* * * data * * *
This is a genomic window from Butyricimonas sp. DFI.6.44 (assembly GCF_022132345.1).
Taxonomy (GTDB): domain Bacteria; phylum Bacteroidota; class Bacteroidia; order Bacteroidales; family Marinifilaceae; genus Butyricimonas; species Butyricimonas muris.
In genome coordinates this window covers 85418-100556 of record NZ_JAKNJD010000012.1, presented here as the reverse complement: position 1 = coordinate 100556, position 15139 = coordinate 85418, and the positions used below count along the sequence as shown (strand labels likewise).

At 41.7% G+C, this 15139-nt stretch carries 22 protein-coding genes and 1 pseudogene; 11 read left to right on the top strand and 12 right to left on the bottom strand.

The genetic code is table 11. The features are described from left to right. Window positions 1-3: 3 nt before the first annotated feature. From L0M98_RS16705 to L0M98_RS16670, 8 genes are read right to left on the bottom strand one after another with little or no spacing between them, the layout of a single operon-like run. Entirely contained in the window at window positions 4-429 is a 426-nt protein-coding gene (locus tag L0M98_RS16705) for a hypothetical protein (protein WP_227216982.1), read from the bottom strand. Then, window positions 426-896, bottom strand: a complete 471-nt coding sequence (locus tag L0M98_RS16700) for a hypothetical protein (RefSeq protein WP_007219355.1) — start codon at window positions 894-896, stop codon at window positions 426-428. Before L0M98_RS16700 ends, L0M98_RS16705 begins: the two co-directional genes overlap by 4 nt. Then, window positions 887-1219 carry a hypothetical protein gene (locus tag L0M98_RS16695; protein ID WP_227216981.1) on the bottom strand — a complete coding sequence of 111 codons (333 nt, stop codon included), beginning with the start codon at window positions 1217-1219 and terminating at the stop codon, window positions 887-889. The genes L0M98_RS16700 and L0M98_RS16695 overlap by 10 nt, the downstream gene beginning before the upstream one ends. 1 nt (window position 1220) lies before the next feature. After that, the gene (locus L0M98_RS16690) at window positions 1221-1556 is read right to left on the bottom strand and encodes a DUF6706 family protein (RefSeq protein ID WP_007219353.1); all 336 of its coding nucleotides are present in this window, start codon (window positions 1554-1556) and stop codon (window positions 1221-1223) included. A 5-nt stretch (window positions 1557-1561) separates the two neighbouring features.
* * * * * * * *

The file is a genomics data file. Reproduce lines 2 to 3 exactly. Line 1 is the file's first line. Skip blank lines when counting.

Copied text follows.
Taxonomy (GTDB): domain Bacteria; phylum Bacteroidota; class Bacteroidia; order Bacteroidales; family Marinifilaceae; genus Butyricimonas; species Butyricimonas muris.
In genome coordinates this window covers 85418-100556 of record NZ_JAKNJD010000012.1, presented here as the reverse complement: position 1 = coordinate 100556, position 15139 = coordinate 85418, and the positions used below count along the sequence as shown (strand labels likewise).